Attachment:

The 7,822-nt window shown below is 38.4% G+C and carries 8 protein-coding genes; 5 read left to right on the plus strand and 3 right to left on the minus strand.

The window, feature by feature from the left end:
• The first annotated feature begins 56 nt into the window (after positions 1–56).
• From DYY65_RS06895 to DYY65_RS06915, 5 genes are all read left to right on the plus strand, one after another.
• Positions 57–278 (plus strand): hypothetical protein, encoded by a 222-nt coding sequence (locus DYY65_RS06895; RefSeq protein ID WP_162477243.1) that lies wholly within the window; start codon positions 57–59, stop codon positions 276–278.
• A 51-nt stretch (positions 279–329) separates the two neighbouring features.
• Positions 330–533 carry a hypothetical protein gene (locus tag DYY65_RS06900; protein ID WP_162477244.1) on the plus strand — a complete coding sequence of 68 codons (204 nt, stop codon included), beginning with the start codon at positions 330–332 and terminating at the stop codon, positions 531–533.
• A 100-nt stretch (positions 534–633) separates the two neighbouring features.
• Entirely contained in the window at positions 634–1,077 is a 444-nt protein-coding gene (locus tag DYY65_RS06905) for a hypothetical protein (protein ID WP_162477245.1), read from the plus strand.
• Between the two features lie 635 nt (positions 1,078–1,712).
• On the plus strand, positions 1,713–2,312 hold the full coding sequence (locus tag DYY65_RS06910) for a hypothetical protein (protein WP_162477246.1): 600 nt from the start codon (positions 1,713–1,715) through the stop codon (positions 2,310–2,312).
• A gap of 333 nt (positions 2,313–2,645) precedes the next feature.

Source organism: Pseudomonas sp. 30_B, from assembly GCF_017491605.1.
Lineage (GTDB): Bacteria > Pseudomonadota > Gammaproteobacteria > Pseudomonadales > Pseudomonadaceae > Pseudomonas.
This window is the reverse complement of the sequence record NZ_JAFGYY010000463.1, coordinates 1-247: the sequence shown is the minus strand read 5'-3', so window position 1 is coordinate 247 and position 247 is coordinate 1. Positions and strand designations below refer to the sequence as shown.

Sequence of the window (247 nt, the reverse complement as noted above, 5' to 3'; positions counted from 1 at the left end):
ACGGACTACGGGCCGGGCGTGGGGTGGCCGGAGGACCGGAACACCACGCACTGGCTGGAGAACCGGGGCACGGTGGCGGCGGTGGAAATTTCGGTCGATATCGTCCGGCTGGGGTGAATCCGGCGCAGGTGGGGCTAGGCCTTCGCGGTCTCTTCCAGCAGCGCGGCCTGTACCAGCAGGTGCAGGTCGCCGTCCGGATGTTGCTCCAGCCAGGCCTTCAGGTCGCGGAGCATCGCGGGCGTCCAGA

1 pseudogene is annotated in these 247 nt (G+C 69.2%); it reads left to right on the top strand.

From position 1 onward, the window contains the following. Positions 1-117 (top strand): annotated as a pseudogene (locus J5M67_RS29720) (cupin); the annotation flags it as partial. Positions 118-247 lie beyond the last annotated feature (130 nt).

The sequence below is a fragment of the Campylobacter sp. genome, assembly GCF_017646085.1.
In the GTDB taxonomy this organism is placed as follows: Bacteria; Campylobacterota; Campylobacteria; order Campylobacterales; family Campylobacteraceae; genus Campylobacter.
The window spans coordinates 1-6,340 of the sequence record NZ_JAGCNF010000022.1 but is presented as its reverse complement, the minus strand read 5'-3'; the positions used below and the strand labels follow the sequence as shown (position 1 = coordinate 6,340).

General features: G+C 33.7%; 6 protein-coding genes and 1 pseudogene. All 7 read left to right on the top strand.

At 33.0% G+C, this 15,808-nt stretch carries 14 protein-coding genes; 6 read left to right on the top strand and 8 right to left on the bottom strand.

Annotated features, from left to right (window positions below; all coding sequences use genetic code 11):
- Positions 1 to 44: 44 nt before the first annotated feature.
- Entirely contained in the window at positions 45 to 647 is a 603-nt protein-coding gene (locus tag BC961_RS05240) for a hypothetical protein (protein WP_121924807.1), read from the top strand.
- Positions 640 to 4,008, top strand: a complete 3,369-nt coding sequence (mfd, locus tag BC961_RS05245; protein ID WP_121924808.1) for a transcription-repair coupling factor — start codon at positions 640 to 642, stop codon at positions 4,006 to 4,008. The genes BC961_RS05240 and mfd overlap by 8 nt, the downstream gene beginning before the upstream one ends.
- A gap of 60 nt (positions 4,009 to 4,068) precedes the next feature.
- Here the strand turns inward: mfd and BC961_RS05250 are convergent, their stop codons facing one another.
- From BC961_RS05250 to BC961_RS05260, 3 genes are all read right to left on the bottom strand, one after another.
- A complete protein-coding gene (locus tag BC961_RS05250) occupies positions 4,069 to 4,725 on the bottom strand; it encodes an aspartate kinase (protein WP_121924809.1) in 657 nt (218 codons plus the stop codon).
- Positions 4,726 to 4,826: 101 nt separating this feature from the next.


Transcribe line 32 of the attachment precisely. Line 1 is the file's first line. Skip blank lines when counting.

- A complete protein-coding gene (locus tag BC961_RS05250) occupies positions 4,069 to 4,725 on the bottom strand; it encodes an aspartate kinase (protein WP_121924809.1) in 657 nt (218 codons plus the stop codon).